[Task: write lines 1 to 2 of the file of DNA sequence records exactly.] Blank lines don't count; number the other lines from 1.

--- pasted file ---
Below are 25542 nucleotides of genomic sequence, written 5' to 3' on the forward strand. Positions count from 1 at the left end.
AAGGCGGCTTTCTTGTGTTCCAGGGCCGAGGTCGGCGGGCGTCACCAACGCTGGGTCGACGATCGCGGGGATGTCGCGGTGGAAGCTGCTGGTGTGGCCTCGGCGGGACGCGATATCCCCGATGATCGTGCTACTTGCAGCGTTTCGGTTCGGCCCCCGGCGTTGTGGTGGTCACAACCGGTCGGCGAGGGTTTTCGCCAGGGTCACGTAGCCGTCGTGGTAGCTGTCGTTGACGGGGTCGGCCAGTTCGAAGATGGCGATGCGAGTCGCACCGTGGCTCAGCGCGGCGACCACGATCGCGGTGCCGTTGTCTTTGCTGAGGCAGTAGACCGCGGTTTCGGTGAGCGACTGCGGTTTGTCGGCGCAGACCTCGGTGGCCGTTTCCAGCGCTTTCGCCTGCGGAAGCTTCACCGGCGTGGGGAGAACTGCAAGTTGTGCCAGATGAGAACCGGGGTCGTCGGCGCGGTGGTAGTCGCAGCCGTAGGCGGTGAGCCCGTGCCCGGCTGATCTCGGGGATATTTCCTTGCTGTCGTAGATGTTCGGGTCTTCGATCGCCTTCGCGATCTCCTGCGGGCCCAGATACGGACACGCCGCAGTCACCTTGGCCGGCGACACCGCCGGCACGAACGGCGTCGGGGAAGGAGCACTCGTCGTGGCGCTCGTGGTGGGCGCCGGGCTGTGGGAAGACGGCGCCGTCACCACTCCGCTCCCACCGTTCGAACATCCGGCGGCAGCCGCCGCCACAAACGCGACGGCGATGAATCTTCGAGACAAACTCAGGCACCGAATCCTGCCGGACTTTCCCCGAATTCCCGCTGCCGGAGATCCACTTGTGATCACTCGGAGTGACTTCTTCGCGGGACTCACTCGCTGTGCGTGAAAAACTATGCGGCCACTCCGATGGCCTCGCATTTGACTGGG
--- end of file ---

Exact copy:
Below are 25542 nucleotides of genomic sequence, written 5' to 3' on the forward strand. Positions count from 1 at the left end.
AAGGCGGCTTTCTTGTGTTCCAGGGCCGAGGTCGGCGGGCGTCACCAACGCTGGGTCGACGATCGCGGGGATGTCGCGGTGGAAGCTGCTGGTGTGGCCTCGGCGGGACGCGATATCCCCGATGATCGTGCTACTTGCAGCGTTTCGGTTCGGCCCCCGGCGTTGTGGTGGTCACAACCGGTCGGCGAGGGTTTTCGCCAGGGTCACGTAGCCGTCGTGGTAGCTGTCGTTGACGGGGTCGGCCAGTTCGAAGATGGCGATGCGAGTCGCACCGTGGCTCAGCGCGGCGACCACGATCGCGGTGCCGTTGTCTTTGCTGAGGCAGTAGACCGCGGTTTCGGTGAGCGACTGCGGTTTGTCGGCGCAGACCTCGGTGGCCGTTTCCAGCGCTTTCGCCTGCGGAAGCTTCACCGGCGTGGGGAGAACTGCAAGTTGTGCCAGATGAGAACCGGGGTCGTCGGCGCGGTGGTAGTCGCAGCCGTAGGCGGTGAGCCCGTGCCCGGCTGATCTCGGGGATATTTCCTTGCTGTCGTAGATGTTCGGGTCTTCGATCGCCTTCGCGATCTCCTGCGGGCCCAGATACGGACACGCCGCAGTCACCTTGGCCGGCGACACCGCCGGCACGAACGGCGTCGGGGAAGGAGCACTCGTCGTGGCGCTCGTGGTGGGCGCCGGGCTGTGGGAAGACGGCGCCGTCACCACTCCGCTCCCACCGTTCGAACATCCGGCGGCAGCCGCCGCCACAAACGCGACGGCGATGAATCTTCGAGACAAACTCAGGCACCGAATCCTGCCGGACTTTCCCCGAATTCCCGCTGCCGGAGATCCACTTGTGATCACTCGGAGTGACTTCTTCGCGGGACTCACTCGCTGTGCGTGAAAAACTATGCGGCCACTCCGATGGCCTCGCATTTGACTGGG